Giving in Asia Up Despite Global Financial Crisis

Although Asian elites do not have well-established reputation for charitable giving, new data reveals that that may be changing, the Financial Times reports.

This week, India became the first of the BRIC countries to receive Save the Children's "strongest member" status after the organization's Indian donor base grew from three thousand to fifty thousand donors over two years and Indian donors gave more than $11 million to the organization in 2009. India, which has the world's fastest growing economy after China, is now on par with countries such as Italy, Germany, Romania, and South Korea in terms of charitable giving.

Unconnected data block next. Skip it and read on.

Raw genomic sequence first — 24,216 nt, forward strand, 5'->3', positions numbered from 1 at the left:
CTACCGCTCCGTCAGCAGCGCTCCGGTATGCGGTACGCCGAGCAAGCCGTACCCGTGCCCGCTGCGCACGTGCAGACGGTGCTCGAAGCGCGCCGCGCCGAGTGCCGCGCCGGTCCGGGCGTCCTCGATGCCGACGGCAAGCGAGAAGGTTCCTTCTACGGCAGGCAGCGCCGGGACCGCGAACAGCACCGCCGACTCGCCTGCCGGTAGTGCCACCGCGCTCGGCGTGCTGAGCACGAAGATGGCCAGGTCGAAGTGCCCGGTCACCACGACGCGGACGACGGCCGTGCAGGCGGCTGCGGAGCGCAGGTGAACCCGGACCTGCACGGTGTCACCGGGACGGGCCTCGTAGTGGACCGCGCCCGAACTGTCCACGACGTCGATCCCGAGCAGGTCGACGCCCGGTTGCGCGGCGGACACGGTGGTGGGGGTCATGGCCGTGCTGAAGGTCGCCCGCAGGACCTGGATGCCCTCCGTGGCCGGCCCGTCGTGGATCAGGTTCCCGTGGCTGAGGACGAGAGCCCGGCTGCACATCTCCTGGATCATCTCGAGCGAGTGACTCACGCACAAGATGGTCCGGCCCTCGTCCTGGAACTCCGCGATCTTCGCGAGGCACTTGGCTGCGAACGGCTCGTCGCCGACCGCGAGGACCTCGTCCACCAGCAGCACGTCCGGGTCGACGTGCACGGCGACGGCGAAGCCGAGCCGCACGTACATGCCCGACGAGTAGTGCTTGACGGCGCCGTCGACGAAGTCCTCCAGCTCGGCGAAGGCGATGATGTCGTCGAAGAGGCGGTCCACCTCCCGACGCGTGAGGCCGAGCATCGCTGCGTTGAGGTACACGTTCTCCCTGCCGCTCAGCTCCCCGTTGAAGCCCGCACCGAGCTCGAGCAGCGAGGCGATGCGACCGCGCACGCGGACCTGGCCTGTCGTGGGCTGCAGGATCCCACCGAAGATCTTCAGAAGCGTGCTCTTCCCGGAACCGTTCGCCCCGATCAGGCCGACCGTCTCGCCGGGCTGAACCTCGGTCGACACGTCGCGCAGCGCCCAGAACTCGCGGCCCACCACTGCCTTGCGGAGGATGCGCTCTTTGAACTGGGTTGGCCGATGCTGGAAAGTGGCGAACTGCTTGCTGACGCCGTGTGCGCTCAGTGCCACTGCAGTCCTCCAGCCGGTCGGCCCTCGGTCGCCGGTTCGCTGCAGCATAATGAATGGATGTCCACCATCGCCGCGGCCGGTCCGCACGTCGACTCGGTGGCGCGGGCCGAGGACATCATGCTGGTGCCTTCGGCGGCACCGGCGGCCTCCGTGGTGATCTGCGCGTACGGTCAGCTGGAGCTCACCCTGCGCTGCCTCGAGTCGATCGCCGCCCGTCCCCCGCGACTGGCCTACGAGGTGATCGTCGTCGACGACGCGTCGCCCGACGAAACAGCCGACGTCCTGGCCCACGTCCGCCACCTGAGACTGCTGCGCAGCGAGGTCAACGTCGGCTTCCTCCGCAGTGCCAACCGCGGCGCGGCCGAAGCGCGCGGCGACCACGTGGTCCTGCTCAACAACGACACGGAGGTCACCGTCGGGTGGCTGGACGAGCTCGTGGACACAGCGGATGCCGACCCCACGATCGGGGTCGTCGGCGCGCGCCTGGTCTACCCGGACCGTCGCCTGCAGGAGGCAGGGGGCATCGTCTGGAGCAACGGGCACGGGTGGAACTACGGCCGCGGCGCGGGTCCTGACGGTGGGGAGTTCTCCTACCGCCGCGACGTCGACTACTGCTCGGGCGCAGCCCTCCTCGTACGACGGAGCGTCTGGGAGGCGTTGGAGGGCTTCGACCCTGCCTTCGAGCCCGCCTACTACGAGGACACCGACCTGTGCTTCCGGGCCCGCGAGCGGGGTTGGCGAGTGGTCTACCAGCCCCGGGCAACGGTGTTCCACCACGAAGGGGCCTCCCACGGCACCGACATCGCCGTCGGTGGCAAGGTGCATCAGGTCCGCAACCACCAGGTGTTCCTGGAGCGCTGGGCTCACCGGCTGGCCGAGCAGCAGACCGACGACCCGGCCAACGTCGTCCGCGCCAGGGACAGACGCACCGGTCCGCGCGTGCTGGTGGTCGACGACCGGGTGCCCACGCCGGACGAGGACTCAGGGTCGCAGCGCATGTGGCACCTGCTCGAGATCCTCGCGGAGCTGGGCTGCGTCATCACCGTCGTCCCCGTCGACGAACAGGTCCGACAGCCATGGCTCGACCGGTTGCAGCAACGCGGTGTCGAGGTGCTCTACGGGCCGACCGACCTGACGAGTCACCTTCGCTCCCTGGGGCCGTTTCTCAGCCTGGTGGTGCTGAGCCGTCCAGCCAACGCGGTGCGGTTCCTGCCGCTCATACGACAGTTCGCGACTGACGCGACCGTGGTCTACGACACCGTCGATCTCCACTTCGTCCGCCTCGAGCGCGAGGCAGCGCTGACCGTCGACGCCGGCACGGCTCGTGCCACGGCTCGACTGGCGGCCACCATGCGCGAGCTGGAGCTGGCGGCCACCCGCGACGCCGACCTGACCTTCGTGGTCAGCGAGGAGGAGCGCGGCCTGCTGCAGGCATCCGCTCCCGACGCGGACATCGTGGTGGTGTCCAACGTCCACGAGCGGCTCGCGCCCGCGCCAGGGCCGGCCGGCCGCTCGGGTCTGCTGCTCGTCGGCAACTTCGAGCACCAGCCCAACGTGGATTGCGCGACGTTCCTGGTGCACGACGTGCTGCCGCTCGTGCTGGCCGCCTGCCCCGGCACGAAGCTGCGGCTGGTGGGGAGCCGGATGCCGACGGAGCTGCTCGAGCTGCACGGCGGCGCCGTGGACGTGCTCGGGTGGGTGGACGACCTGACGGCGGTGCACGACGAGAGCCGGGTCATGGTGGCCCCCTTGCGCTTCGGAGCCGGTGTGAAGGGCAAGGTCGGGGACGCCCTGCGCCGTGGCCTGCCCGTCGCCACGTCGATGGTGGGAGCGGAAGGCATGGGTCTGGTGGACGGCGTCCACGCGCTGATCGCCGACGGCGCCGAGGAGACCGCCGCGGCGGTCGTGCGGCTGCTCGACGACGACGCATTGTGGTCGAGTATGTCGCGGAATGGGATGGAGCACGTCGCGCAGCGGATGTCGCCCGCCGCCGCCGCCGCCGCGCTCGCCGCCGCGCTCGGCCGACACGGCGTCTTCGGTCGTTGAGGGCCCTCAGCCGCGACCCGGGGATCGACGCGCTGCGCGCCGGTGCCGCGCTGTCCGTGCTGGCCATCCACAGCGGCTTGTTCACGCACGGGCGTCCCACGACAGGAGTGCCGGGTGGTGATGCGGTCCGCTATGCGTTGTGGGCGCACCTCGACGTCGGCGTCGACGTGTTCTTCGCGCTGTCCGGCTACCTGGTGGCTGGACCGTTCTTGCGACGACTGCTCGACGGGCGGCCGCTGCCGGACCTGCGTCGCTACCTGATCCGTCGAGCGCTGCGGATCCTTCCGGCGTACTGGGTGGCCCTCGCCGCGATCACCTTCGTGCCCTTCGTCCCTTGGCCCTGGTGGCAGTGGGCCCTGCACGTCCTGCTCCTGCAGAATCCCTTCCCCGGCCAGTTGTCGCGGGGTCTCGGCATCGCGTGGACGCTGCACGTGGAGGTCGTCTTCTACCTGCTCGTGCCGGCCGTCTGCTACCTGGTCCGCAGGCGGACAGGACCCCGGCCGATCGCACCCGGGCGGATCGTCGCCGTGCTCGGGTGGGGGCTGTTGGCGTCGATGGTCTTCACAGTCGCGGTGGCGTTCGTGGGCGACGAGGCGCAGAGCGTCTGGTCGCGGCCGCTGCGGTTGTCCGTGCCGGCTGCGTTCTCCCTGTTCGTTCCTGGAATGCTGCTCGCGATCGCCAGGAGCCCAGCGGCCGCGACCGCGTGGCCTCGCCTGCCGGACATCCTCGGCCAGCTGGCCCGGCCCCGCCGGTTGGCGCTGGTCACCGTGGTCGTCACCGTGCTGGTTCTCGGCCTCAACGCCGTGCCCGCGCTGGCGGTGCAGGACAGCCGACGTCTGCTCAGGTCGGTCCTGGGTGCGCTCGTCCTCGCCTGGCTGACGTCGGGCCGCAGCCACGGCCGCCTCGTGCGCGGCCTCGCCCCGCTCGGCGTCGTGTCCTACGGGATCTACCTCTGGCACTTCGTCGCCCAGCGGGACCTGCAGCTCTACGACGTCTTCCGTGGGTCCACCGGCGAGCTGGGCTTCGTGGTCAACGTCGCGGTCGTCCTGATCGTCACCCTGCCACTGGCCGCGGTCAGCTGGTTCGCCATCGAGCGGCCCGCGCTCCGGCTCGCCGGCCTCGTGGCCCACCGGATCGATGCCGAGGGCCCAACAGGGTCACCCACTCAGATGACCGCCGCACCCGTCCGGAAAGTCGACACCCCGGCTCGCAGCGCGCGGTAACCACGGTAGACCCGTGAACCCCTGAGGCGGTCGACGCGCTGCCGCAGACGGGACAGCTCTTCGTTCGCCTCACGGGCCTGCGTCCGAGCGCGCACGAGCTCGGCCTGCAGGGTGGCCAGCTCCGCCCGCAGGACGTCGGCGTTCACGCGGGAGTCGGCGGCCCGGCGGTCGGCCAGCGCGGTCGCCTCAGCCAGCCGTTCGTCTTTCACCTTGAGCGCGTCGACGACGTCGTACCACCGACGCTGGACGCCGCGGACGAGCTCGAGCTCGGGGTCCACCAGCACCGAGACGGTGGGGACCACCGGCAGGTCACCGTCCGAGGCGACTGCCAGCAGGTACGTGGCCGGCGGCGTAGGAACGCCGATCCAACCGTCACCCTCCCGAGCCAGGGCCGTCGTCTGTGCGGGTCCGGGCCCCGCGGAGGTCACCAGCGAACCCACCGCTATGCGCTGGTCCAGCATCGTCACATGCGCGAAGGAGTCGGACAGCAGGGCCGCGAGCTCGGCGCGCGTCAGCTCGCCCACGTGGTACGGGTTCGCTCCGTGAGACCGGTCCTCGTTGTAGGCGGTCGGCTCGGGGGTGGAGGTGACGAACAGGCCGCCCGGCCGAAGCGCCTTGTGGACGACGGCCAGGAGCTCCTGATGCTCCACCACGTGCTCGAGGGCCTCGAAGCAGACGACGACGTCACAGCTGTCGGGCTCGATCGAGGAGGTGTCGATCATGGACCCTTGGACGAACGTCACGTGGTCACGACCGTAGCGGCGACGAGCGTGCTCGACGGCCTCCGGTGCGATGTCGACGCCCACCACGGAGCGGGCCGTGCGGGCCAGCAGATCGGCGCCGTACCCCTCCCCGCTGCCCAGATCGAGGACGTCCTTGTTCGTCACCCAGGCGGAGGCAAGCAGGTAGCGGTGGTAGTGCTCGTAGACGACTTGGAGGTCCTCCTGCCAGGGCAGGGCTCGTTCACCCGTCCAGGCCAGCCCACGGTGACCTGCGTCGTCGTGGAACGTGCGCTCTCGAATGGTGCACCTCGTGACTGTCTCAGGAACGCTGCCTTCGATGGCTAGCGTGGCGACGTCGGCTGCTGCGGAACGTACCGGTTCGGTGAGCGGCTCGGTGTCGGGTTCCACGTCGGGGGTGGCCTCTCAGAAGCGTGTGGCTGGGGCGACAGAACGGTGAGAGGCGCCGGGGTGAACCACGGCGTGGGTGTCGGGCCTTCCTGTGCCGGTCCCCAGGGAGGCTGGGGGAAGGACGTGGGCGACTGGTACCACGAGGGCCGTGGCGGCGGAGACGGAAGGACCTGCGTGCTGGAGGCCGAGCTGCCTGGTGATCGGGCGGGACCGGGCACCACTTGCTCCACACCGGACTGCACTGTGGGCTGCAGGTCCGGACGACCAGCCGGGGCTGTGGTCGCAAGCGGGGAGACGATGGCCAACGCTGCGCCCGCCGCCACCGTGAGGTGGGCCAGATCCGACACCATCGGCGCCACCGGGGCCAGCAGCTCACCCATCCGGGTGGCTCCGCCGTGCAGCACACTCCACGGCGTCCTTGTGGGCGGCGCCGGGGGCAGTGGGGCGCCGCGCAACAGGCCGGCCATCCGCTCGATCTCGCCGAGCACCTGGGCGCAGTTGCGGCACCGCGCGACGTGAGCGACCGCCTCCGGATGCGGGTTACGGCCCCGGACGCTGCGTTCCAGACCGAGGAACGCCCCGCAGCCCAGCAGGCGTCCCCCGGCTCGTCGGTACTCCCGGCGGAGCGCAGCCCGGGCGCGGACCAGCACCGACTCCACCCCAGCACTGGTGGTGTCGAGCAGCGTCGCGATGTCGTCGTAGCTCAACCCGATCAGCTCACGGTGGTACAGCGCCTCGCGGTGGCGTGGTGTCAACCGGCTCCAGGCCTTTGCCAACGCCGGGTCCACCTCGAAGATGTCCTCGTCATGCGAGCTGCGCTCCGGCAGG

According to New Philanthropy Capital, a London-based consulting firm, many nongovernmental organizations braced for funding declines of up to 20 percent last year. But the global economic downturn has not significantly affected their fundraising in Asia, where large NGOs are registering their highest giving levels ever. Through the Internet and telephone campaigns, World Vision, Greenpeace, and Oxfam have registered tens of thousands of new individual donors, with World Vision recording a 45 percent year-over-year increase in donations in 2009.

"There used to be the days when the West always led, but now it's being taken on by Asian countries," said Anand Joshua, head of marketing at World Vision India. "Asian countries did the best last year. India, Malaysia, Thailand, and (South) Korea...[are] leading now."

James Lamont. "As Asia Emerges, So Do Philanthropists." Financial Times 05/19/2010.